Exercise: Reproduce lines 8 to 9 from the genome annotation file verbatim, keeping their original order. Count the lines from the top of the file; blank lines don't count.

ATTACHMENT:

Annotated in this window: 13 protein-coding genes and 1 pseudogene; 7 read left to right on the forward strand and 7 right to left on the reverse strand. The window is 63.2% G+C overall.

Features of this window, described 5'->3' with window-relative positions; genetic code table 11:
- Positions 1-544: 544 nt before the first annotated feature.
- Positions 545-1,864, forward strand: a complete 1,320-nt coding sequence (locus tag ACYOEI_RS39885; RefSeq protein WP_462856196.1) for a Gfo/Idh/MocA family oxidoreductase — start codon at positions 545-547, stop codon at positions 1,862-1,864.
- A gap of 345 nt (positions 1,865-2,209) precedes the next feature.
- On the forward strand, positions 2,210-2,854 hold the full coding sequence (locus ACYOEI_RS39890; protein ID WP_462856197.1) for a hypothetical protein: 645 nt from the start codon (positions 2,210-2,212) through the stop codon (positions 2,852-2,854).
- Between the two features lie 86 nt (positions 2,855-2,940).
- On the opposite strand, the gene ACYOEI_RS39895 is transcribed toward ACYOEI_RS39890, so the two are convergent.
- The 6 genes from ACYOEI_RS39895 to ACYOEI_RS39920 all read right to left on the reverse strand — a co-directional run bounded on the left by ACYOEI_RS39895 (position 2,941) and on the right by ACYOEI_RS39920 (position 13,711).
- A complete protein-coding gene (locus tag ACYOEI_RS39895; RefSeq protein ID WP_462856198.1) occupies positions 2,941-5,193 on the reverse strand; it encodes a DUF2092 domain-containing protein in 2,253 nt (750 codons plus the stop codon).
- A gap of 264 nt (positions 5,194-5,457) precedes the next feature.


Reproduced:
- On the opposite strand, the gene ACYOEI_RS39895 is transcribed toward ACYOEI_RS39890, so the two are convergent.
- The 6 genes from ACYOEI_RS39895 to ACYOEI_RS39920 all read right to left on the reverse strand — a co-directional run bounded on the left by ACYOEI_RS39895 (position 2,941) and on the right by ACYOEI_RS39920 (position 13,711).